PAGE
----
North Sea oil industry warned it must ‘adapt to survive’

Researchers found that one in seven barrels of oil being produced in UK waters is at a cash loss. Picture: Getty
Researchers found that one in seven barrels of oil being produced in UK waters is at a cash loss. Picture: Getty
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THE North Sea oil and gas industry has been told it must “adapt to survive” in response to the global price crash and job cuts.

A new national strategy for Scotland’s oil and gas sector states that its costs are too high and that the industry must find a way of embracing the new marketplace.

Industry analysts Douglas Westwood said yesterday 146 rigs in UK waters could be scrapped over the next ten years – more than quarter of the current total.

Another consultancy, Wood Mackenzie, said that at recent prices one in seven barrels of oil being produced in UK waters is at a cash loss. It also said the UK is the country third most likely to see its fields permanently shut down as a result of low prices.

There are an estimated 22 billion barrels of oil and gas in the North Sea, but the current level of drilling has sunk to a 50-year low. An estimated 65,000 workers have been axed as a result of the tumbling global oil price over the past 18 months, but the Scottish Government has been accused of being slow to react to the crisis.

Energy minister Fergus Ewing will today unveil the new strategy for the next four years on a visit to a North Sea firm in Aberdeen.

The report, entitled Maximising Value, warns: “The industry is at a crucial point, where it must adapt to survive and thrive in a low global oil price scene, a changing commercial and regulatory environment and a maturing North Sea basin with fierce international competition for investment.”

Despite the widespread job losses over the past year, the report warns that worse is yet to come. It says: “There have been a significant number of job losses in recent times and unfortunately more are anticipated in the current environment.”

The blueprint says the industry can still thrive and that the value of its supply chain can increase from £22 billion to £30bn by the end of the decade.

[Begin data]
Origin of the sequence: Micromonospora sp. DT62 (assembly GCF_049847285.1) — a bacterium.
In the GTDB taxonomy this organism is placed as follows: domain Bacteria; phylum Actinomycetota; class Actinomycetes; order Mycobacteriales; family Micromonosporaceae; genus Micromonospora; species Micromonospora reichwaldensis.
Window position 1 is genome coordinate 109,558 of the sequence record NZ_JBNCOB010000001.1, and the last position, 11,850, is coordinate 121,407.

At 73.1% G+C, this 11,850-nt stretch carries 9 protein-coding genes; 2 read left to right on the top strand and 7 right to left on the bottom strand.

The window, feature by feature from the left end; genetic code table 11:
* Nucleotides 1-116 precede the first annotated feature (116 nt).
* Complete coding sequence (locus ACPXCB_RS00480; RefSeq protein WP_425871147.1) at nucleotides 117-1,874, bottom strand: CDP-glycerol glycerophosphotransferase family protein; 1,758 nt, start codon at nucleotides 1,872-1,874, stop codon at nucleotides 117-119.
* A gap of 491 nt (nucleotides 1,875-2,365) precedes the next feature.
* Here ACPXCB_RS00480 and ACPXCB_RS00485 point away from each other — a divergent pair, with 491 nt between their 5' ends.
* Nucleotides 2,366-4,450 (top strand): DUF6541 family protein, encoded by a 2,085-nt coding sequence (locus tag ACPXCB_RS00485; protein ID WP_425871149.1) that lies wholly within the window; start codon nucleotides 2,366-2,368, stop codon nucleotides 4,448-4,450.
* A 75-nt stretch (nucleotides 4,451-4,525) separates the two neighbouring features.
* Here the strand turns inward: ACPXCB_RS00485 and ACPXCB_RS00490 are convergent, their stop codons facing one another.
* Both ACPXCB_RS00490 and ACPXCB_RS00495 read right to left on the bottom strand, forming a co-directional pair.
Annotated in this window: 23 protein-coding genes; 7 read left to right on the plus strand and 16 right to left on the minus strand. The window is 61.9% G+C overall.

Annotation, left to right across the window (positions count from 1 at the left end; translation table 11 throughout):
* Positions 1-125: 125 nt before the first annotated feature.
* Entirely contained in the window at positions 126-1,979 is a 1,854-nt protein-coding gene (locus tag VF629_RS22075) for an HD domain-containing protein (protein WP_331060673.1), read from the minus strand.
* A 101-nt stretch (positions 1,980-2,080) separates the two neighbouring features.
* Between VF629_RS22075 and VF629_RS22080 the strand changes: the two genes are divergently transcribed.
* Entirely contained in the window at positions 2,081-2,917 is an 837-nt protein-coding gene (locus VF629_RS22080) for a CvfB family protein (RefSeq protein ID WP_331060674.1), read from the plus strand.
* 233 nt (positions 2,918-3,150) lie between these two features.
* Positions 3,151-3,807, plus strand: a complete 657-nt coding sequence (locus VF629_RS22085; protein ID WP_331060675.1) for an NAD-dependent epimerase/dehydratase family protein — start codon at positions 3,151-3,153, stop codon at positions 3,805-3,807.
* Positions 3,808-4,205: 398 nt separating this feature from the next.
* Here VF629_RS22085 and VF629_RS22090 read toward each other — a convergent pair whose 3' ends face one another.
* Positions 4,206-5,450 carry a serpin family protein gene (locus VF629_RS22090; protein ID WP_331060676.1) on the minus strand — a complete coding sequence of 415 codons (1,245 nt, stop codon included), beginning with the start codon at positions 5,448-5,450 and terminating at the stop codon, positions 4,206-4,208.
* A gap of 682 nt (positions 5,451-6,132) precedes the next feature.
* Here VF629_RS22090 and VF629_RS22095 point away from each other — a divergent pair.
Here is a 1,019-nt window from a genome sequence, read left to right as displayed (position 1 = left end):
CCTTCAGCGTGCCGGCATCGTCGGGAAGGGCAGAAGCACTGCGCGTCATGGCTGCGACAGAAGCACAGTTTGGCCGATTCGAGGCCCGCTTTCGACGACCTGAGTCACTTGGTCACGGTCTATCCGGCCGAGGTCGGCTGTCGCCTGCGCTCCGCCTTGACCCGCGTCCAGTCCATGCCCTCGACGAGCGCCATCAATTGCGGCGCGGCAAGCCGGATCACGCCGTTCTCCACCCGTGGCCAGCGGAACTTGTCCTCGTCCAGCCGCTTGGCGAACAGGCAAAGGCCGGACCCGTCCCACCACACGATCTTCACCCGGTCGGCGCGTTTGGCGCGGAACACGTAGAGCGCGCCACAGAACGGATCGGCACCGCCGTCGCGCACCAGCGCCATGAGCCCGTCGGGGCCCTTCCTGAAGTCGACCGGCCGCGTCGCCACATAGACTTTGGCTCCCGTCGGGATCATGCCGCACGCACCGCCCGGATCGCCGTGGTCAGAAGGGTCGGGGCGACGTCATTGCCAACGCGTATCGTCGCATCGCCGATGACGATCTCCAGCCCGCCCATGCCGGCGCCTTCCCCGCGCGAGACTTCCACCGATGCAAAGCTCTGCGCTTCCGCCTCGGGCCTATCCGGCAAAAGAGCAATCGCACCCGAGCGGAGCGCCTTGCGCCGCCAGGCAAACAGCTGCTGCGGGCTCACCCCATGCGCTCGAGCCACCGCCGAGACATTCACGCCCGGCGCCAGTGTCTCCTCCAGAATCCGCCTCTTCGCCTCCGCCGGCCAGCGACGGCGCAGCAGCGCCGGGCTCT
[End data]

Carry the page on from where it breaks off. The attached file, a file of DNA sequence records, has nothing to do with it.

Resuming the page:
Asia and the Middle East are seen as key overseas markets that could help boost international trade.

The supply chain covers almost all activity in the North Sea from well services, drilling contractors and pipe laying to engineering support, inspection services and subsea equipment. It also includes catering and facility management, recruitment and sea and air transport. In all the sector comprises about 1,500 firms.

At the heart of the new strategy is a drive to “transform” areas such as subsea testing and decommissioning of ageing rigs, which are seen as a key areas of growth in the future.

The strategy also sets out plans to see Scotland ranked in the top three countries globally in terms of innovation and technology development for the sector – even after North Sea oil has run dry.

It aims to see Scotland recognised as having “centres of excellence” in areas such as subsea, asset integrity, digital offshore and decommissioning.

But there is a warning this will mean major cuts. The strategic report states: “The investment required for the future can only be achieved by reducing costs and enhancing efficiency.”

Mr Ewing said: “While it is clear that the oil and gas industry faces severe challenges from a low global oil price, there are still opportunities that Scotland can capture from new discoveries and through our world-class supply chain.

“This strategy, which we committed to refresh in our most recent Programme for Government, builds on these themes, supporting the industry to maintain its global position and to drive forward the changes required to increase growth in international and supply chain sales and production efficiency.”

The strategy was drawn up by the Industry Leadership Group (ILG), which Mr Ewing chairs.

Scottish Green Party co-convener Patrick Harvie said: “We have no time to waste if we want our workers and our economy to benefit from the drive to decommission North Sea rigs. Whether our governments like it or not, the future of North Sea oil is more uncertain than ever, and thousands of people will lose their livelihoods unless we secure work in areas like decommissioning and renewables.”

He added: “It would be irresponsible, foolish and extremely short-sighted to let other countries seize the opportunities of decommissioning. The Scottish Government must urgently accelerate its efforts if we’re going to secure jobs in the sector and make sure that Scotland is ready to bid for contracts.”